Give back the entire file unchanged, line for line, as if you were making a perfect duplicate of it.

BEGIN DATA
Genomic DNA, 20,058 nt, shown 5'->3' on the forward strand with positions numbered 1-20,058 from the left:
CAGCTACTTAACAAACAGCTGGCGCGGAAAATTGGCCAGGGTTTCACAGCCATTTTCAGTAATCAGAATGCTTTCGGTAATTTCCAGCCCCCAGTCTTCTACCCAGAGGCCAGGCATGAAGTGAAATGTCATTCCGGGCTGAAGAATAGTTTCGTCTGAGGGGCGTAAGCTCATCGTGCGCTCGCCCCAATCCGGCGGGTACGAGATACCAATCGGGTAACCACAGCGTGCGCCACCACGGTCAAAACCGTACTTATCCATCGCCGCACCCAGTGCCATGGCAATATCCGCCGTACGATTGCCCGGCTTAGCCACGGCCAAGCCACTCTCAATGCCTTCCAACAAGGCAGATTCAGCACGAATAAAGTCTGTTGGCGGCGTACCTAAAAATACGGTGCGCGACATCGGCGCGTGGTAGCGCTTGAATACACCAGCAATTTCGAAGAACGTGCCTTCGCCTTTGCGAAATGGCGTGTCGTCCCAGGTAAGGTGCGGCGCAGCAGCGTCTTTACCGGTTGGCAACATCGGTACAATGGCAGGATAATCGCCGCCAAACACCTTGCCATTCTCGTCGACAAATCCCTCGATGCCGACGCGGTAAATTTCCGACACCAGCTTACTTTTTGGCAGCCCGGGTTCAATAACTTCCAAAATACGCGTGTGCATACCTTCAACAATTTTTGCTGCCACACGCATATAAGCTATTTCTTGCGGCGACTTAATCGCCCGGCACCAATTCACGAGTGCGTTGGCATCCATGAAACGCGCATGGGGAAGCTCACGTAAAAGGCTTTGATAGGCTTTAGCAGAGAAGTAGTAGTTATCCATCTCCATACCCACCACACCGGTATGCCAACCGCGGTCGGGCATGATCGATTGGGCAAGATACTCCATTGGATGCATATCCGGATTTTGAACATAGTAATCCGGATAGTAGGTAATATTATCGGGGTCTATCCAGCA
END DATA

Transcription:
Genomic DNA, 20,058 nt, shown 5'->3' on the forward strand with positions numbered 1-20,058 from the left:
CAGCTACTTAACAAACAGCTGGCGCGGAAAATTGGCCAGGGTTTCACAGCCATTTTCAGTAATCAGAATGCTTTCGGTAATTTCCAGCCCCCAGTCTTCTACCCAGAGGCCAGGCATGAAGTGAAATGTCATTCCGGGCTGAAGAATAGTTTCGTCTGAGGGGCGTAAGCTCATCGTGCGCTCGCCCCAATCCGGCGGGTACGAGATACCAATCGGGTAACCACAGCGTGCGCCACCACGGTCAAAACCGTACTTATCCATCGCCGCACCCAGTGCCATGGCAATATCCGCCGTACGATTGCCCGGCTTAGCCACGGCCAAGCCACTCTCAATGCCTTCCAACAAGGCAGATTCAGCACGAATAAAGTCTGTTGGCGGCGTACCTAAAAATACGGTGCGCGACATCGGCGCGTGGTAGCGCTTGAATACACCAGCAATTTCGAAGAACGTGCCTTCGCCTTTGCGAAATGGCGTGTCGTCCCAGGTAAGGTGCGGCGCAGCAGCGTCTTTACCGGTTGGCAACATCGGTACAATGGCAGGATAATCGCCGCCAAACACCTTGCCATTCTCGTCGACAAATCCCTCGATGCCGACGCGGTAAATTTCCGACACCAGCTTACTTTTTGGCAGCCCGGGTTCAATAACTTCCAAAATACGCGTGTGCATACCTTCAACAATTTTTGCTGCCACACGCATATAAGCTATTTCTTGCGGCGACTTAATCGCCCGGCACCAATTCACGAGTGCGTTGGCATCCATGAAACGCGCATGGGGAAGCTCACGTAAAAGGCTTTGATAGGCTTTAGCAGAGAAGTAGTAGTTATCCATCTCCATACCCACCACACCGGTATGCCAACCGCGGTCGGGCATGATCGATTGGGCAAGATACTCCATTGGATGCATATCCGGATTTTGAACATAGTAATCCGGATAGTAGGTAATATTATCGGGGTCTATCCAGCA